December 3/Folsom, Calif./PRNewswire -- A new study published in Metabolism indicates a diet with walnuts may reduce cardiovascular disease risk by lowering non-HDL cholesterol and apolipoprotein B (ApoB), two predictors of cardiovascular disease risk.  Researchers at University of Munich Medical Center, Germany investigated the effects of daily walnut consumption (43g/1.5oz.) on blood lipid levels that predict cardiovascular disease risk, and found non-HDL cholesterol and ApoB levels were significantly reduced on the walnut enriched diet by over 6% and 5% respectively.

Study participants (healthy men and women) consumed walnuts as part of their normal diet, for an eight-week period. While eating walnuts, study participants reduced intake of saturated fat and increased consumption of polyunsaturated fatty acids, resulting in beneficial changes in their lipid profile. Walnuts are comprised predominately of polyunsaturated fat and are one of the few foods that offer an excellent source of the plant-based omega-3 fatty acid alpha-linolenic acid -- 2.5g/oz..

Heart disease is the leading cause of death for both men and women and is responsible for one in every four deaths in the United States. Coronary heart disease alone costs the U.S. $108.9 billion each year. A healthy lifestyle and a balanced diet play an important role in the prevention of cardiovascular disease. "These diseases usually develop as a result of a number of different risk factors among which lipid factors such as non-HDL cholesterol5 and apolipoprotein B6 (ApoB) are the most important. Our study has shown that people can benefit from supplementing their diet with walnuts, which helps reduce these risk parameters," says lead investigator Dr. Klaus Parhofer.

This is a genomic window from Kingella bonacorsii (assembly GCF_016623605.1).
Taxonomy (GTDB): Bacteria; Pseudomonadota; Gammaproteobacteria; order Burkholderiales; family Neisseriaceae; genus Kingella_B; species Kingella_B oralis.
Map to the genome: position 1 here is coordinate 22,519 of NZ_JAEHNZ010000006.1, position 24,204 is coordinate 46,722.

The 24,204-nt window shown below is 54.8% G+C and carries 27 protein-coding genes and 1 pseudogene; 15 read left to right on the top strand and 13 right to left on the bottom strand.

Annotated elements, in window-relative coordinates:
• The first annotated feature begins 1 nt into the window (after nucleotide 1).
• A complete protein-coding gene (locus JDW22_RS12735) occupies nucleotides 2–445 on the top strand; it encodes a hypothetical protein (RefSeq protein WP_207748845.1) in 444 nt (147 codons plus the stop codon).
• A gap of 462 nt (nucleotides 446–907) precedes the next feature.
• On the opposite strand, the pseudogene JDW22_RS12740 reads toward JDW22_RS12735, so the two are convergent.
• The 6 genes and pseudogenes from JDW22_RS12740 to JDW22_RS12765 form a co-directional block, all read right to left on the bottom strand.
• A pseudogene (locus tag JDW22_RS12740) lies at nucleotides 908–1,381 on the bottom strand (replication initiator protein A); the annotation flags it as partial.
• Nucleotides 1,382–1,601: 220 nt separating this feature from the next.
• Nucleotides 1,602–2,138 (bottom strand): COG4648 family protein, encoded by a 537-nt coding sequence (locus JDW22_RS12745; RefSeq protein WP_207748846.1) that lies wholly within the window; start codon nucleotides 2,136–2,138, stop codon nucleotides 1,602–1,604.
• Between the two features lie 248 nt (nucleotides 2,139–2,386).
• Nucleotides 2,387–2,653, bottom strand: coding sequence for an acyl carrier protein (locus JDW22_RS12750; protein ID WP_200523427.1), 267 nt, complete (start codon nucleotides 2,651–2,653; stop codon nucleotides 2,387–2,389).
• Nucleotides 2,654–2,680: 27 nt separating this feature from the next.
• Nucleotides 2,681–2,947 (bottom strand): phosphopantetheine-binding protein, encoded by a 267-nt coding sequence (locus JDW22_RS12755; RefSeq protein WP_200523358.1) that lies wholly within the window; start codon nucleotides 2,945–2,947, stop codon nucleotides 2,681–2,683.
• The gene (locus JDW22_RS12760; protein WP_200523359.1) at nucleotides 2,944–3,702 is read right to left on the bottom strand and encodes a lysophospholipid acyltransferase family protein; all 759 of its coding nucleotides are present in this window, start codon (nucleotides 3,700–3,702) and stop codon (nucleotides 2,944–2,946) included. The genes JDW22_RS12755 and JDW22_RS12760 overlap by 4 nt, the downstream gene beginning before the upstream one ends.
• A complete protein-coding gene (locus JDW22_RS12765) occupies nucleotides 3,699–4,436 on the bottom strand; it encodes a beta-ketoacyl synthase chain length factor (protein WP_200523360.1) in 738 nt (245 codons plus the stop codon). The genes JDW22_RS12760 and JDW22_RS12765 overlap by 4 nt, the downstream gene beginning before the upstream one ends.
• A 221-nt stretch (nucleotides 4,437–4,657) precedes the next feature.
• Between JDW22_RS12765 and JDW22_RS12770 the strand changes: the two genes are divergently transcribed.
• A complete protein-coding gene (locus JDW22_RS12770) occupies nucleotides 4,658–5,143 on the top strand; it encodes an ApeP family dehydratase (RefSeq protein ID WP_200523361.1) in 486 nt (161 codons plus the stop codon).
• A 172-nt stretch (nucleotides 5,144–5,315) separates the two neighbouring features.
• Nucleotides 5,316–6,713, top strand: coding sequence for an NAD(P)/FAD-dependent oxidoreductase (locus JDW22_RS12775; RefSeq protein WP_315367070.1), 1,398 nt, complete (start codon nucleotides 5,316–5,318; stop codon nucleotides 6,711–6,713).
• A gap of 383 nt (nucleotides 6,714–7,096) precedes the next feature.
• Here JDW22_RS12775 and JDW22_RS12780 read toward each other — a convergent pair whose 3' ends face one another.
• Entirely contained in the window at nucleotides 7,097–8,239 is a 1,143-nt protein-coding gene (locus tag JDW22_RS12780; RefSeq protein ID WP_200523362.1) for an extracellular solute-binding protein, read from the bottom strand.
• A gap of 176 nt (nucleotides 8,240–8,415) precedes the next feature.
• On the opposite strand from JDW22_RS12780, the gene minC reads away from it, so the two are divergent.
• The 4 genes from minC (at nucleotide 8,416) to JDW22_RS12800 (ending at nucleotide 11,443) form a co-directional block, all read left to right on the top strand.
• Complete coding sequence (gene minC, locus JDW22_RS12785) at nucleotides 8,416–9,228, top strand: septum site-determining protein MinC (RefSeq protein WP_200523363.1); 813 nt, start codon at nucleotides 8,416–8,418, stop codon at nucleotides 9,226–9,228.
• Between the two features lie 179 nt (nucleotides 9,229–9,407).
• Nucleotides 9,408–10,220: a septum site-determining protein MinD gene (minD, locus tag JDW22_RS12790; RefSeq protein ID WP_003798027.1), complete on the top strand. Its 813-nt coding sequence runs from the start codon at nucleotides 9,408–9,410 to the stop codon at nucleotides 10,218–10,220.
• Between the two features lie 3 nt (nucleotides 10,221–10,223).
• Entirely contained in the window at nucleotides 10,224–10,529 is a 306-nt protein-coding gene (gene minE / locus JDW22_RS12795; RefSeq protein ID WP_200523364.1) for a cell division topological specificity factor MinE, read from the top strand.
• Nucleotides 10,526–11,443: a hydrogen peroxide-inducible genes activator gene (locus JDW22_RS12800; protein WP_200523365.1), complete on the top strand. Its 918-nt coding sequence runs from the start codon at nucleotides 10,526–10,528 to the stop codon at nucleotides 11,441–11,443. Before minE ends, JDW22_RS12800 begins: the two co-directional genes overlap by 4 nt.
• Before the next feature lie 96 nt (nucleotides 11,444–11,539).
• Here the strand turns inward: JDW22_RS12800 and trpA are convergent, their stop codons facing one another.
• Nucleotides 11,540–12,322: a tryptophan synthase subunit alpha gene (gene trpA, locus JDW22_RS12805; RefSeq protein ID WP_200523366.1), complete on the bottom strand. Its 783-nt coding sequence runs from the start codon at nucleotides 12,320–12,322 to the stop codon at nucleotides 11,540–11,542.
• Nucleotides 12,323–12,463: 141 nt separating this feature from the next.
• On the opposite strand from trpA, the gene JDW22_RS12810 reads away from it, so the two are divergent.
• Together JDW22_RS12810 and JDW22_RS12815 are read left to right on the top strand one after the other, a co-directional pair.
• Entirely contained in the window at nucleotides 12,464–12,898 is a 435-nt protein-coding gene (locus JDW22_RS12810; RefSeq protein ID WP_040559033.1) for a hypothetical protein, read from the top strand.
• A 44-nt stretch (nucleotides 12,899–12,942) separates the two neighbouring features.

Past research in countries throughout the world, including the U.S., Spain, China, Japan, Australia and New Zealand, suggests walnut consumption can be a powerful tool in improving heart health markers. Studies in a variety of populations have reported walnuts to decrease LDL-cholesterol and blood pressure, two other major risk factors for cardiovascular diseases (CVD). In addition, walnuts have been shown to improve endothelial function, decrease both oxidative stress and markers of inflammation, and increase cholesterol efflux. The effect of walnuts on multiple CVD targets over relatively short periods of time supports recommendations for their inclusion in a heart healthy diet. 

The research surrounding the cardiovascular benefits of walnuts is so extensive that in 2004 the U.S. Food and Drug Administration approved one of the first qualified health claims for a whole food. In addition, the European Union recently officially acknowledged the cardiovascular benefits of walnuts with the acceptance of three generic and one walnut-specific health claim stating that "walnuts contribute to the improvement of the elasticity of the blood vessels" which is a key factor for cardiovascular health. Walnuts were the only nut to receive such health claims.

Cardiologist Dr. James Beckerman of the Providence Heart and Vascular Institute in Portland, Oregon recommends walnuts to his patients. "Diet is a key component in the fight against heart disease. Walnuts are a unique nutrient-dense package offering abundant heart health benefits that I urge my patients to consume to help protect their heart and improve their blood pressure, cholesterol and other heart health blood lipid levels."